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CJC Alum Skateboarded More Than 1,000-Miles Across Florida to Raise Money for Wildlife Conservation

This article originally appeared in issue 23 of The Post, a publication from Conservation Florida.  The article was published before Justin Bright completed his journey in February 2022. 

Bright, a 2020 Journalism graduate and a 2021 graduate of CJC’s Professional Masters program, skateboarded 1,016 miles — from Pensacola to Key West — in 36 days and raised $11,000 for Florida wildlife. He was the first person to skateboard the length of Florida, self-supported. 

His journey provides a glimpse of the obstacles and dangers faced by Florida’s wildlife as they search for wildlands that are connected and protected.

Justin Bright (click to enlarge).

By Justin Bright

My appreciation for Florida’s natural wonders started early. Growing up, I quickly realized I lived on a peninsula truly unique from anything else in the world.

I was born and raised in St. Petersburg in Pinellas County – the most densely populated county in the state, with almost 3,000 people per square mile. I spent my childhood weekends exploring the area’s beautiful coastline with my dad and younger brother, and I experienced firsthand the consequences of relentless concrete expansion on native ecosystems.

I dreamed up a self-supported trek across my home state from these childhood experiences that cultivated my great appreciation for Florida and its wildlife, and, of course, my passion for skating long distances. A journey from the Florida Panhandle to Key West is incredibly difficult for a human. So, imagine the dangers facing our state’s wildlife as they try to navigate roads and developments that have fragmented the land they need to survive.

I started skateboarding when I was 13. Besides learning new tricks, I was pushing my board 10 miles to find a skate spot or to meet friends; planting a seed for distance skating without realizing it. Around the same time, I discovered I had a knack for skate filming, which helped keep me skating for the next decade.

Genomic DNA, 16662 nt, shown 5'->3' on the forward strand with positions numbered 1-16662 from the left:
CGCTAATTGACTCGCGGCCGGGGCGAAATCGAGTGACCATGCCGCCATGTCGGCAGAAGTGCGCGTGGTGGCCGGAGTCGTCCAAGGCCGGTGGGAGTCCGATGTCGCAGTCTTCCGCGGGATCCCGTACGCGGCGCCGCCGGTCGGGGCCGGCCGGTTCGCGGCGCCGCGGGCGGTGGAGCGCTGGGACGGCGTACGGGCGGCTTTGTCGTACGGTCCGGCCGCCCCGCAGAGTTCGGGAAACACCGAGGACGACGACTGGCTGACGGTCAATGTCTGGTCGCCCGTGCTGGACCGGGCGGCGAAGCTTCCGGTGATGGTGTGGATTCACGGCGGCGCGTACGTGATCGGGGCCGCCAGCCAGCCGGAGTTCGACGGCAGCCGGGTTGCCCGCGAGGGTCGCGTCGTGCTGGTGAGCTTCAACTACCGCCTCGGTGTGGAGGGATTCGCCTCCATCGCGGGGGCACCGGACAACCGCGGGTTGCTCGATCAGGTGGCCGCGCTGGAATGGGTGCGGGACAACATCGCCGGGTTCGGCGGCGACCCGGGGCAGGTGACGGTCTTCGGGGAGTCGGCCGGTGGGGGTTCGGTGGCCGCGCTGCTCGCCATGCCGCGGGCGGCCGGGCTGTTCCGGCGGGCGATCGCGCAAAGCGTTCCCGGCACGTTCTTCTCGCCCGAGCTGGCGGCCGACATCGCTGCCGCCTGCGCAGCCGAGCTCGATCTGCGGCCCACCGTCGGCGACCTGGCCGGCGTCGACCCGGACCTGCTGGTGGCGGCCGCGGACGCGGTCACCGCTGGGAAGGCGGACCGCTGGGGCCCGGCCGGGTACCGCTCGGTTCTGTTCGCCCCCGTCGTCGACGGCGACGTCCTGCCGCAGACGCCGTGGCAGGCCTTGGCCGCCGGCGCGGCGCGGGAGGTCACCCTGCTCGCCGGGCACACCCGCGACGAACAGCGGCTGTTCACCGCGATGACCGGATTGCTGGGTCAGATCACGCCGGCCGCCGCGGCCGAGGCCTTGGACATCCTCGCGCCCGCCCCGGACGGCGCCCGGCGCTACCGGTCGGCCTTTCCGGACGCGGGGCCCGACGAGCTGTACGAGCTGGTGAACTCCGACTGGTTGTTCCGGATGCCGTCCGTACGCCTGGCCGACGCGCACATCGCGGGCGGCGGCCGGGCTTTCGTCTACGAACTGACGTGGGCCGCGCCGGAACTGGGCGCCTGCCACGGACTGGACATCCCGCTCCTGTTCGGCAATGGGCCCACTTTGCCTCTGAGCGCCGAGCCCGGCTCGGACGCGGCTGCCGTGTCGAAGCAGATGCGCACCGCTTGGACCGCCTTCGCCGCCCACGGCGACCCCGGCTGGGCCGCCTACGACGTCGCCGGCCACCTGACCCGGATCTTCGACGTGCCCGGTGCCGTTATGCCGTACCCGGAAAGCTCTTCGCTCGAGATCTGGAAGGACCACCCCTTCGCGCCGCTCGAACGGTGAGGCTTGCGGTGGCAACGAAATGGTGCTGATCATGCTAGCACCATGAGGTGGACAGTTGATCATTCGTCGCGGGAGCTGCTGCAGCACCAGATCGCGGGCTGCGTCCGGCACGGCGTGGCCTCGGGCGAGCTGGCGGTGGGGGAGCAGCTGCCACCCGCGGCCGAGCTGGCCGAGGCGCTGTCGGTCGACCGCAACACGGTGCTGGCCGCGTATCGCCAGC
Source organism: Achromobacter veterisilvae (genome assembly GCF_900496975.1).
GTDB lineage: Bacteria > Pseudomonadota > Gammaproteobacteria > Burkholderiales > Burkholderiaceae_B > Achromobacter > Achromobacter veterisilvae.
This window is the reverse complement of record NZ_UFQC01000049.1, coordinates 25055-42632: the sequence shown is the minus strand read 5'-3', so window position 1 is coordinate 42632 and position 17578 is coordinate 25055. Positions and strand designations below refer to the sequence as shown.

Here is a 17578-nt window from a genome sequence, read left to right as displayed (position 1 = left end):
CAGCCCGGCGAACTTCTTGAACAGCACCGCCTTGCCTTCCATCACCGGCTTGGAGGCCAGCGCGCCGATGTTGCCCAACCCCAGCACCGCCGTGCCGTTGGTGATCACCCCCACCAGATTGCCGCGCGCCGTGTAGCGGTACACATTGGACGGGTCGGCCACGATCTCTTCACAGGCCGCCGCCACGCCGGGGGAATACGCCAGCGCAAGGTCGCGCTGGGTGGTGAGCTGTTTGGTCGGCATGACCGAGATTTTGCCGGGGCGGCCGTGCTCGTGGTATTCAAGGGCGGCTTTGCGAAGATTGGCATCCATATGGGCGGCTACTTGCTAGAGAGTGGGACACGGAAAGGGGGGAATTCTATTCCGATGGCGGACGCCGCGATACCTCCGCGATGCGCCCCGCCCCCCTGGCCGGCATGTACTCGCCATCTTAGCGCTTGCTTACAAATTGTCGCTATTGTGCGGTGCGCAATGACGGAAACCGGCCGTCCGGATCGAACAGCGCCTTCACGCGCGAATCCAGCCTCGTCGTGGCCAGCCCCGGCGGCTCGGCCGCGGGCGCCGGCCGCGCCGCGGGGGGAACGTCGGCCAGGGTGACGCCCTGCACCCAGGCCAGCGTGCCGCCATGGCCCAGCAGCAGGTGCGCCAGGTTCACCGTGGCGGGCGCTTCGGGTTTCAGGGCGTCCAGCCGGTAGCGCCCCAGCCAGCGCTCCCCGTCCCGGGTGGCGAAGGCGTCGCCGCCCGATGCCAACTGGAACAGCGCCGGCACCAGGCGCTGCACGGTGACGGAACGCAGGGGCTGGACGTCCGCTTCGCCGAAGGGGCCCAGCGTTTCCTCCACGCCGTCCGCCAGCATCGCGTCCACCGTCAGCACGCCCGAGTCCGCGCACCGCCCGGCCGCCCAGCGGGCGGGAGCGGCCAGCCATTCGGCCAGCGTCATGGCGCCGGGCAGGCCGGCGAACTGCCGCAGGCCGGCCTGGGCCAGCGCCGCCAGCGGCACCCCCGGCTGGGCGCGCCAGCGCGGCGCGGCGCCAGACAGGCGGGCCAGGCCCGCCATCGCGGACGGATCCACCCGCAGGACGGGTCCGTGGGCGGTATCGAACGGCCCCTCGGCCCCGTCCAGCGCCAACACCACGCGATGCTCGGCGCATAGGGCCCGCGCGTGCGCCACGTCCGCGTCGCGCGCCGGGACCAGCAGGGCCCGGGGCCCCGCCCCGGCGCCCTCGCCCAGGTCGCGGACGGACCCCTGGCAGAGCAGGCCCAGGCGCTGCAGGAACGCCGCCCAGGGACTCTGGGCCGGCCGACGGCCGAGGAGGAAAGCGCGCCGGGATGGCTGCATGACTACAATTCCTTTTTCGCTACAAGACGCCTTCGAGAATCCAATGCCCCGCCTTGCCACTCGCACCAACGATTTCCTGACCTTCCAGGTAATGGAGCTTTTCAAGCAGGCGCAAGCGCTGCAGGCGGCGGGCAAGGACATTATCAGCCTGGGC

I graduated from the University of Florida [College of Journalism and Communications in 2021] with a master’s in mass communications after studying journalism and wildlife ecology as an undergrad. I took an avian ecology class during my third year that completely blew my mind about the incredible biodiversity in the bird world and ecosystems at large.

This live oak along the Peace River near Bartow provided a cozy shelter. The next morning, Bright would enter the ancient Lake Wales Ridge and the largely treeless section of southern Florida’s grasslands and swamps. (Photo by Justin Bright.)

I started birding more and covering environmental issues as a photo and video journalist, which led me to more deeply understand the urgent ecological threats that my home state is dealing with.

We live in one of the most biodiverse places on earth, with life found nowhere else but here – from scrub jays to gopher tortoises, coral reefs, and pine savannas.

When I first had the idea of a self-supported trip on my skateboard, I couldn’t ignore the similarities between a person undertaking a trip like this and native wildlife trying to cross the state in the same way. My statewide skateboarding trip is about more than just a guy and his board making it from the Alabama border to Key West. It is about the connectivity needed to do that for the safety of both people and animals.

Finding Hope Through Florida’s Habitats

My 1,000-mile skateboard journey took me through every critical Florida ecosystem, and it provided me with a unique glimpse of what it is like for Florida wildlife to navigate between the diminishing habitats they call home.

This map shows Bright’s 1,016-mile route overlaid on the Florida Wildlife Corridor. The Corridor is a ribbon of connected wildlife habitat under direct pressure from human development. (Click to enlarge.)

Some of the damage we have done to this one-of-a-kind landscape is irreparable. The Everglades will never flow the same way it once did. Our old growth forests and the communities they supported are long gone; but we still have so much to conserve for the present and future.

If we want to point things back in the right direction, we must be aggressive about prioritizing land over profit. To me, conservation and environmental justice are invaluable parts of social progress around the world.

I hope that my trip can draw attention to the challenges that wildlife face as their habitats continue to diminish, with the greater goal of spreading awareness of the need for a connected Florida Wildlife Corridor.

Bright reached Key West on Feb. 11, 2022. He became the first person to skateboard across the state of Florida from border to border.

I hope that folks might feel inspired to visit a new part of Florida and fall in love with it. I saw nearly every ecosystem the state has to offer (and there are a lot!).

I want people to see the results of ongoing habitat fragmentation and the perils that roaming wildlife face while trying to access resources to survive. That realization should spark hope and accountability for the future. I also hope that people go out and skate!

Posted: January 25, 2023
Category: Alumni Profiles, College News, Profiles